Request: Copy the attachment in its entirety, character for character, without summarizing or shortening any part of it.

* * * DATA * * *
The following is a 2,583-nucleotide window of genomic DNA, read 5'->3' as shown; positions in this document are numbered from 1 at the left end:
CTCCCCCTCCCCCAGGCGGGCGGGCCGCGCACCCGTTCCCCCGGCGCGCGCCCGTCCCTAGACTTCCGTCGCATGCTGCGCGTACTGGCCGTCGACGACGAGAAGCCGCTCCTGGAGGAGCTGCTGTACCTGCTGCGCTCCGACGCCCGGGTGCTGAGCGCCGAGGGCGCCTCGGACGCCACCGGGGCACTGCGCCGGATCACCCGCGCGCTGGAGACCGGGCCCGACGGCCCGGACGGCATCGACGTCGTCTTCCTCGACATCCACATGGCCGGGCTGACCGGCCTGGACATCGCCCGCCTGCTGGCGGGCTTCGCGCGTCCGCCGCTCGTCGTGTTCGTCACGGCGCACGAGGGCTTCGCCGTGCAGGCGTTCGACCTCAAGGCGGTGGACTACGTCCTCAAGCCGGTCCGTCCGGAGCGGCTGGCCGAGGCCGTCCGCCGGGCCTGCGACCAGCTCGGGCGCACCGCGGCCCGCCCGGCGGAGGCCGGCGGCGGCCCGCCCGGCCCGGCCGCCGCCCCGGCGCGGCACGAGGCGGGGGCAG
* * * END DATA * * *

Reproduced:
The following is a 2,583-nucleotide window of genomic DNA, read 5'->3' as shown; positions in this document are numbered from 1 at the left end:
CTCCCCCTCCCCCAGGCGGGCGGGCCGCGCACCCGTTCCCCCGGCGCGCGCCCGTCCCTAGACTTCCGTCGCATGCTGCGCGTACTGGCCGTCGACGACGAGAAGCCGCTCCTGGAGGAGCTGCTGTACCTGCTGCGCTCCGACGCCCGGGTGCTGAGCGCCGAGGGCGCCTCGGACGCCACCGGGGCACTGCGCCGGATCACCCGCGCGCTGGAGACCGGGCCCGACGGCCCGGACGGCATCGACGTCGTCTTCCTCGACATCCACATGGCCGGGCTGACCGGCCTGGACATCGCCCGCCTGCTGGCGGGCTTCGCGCGTCCGCCGCTCGTCGTGTTCGTCACGGCGCACGAGGGCTTCGCCGTGCAGGCGTTCGACCTCAAGGCGGTGGACTACGTCCTCAAGCCGGTCCGTCCGGAGCGGCTGGCCGAGGCCGTCCGCCGGGCCTGCGACCAGCTCGGGCGCACCGCGGCCCGCCCGGCGGAGGCCGGCGGCGGCCCGCCCGGCCCGGCCGCCGCCCCGGCGCGGCACGAGGCGGGGGCAG